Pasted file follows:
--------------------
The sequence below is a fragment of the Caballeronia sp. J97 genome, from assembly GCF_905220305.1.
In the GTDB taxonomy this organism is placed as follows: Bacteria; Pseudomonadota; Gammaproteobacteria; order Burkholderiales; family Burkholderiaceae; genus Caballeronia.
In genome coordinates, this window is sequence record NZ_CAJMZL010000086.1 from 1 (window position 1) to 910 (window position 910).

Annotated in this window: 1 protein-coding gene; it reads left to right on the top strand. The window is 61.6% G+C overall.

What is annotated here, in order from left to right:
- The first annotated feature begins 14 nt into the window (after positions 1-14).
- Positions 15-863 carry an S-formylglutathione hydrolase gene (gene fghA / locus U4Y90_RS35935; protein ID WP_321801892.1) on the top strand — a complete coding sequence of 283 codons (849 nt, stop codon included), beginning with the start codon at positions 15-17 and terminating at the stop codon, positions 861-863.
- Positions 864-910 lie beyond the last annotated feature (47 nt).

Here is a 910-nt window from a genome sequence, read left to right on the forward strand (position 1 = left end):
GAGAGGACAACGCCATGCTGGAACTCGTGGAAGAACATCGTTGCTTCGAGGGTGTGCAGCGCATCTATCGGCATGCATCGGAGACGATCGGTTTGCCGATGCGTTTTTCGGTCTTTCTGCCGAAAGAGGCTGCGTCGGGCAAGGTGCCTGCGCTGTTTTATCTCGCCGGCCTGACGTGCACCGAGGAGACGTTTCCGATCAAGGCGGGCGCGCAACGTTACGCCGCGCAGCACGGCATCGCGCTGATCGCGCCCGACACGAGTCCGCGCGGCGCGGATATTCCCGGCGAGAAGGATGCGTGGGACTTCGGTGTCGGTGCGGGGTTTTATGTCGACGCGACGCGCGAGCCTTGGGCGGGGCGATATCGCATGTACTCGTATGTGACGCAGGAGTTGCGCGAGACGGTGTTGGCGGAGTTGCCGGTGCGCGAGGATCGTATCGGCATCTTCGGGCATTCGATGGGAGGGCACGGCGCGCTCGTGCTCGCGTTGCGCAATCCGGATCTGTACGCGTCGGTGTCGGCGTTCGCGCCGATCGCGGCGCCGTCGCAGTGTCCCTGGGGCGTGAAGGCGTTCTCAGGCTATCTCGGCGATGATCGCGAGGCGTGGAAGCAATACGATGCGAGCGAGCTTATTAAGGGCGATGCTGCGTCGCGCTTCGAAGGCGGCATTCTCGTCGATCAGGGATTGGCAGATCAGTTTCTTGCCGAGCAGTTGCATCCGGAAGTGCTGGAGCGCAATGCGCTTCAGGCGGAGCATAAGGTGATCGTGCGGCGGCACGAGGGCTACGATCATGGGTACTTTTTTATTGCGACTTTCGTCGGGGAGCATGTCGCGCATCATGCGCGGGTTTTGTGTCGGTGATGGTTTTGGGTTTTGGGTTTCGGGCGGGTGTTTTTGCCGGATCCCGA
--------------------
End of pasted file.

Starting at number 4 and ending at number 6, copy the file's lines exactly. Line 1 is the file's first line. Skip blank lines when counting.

Annotated in this window: 1 protein-coding gene; it reads left to right on the top strand. The window is 61.6% G+C overall.

What is annotated here, in order from left to right:
- The first annotated feature begins 14 nt into the window (after positions 1-14).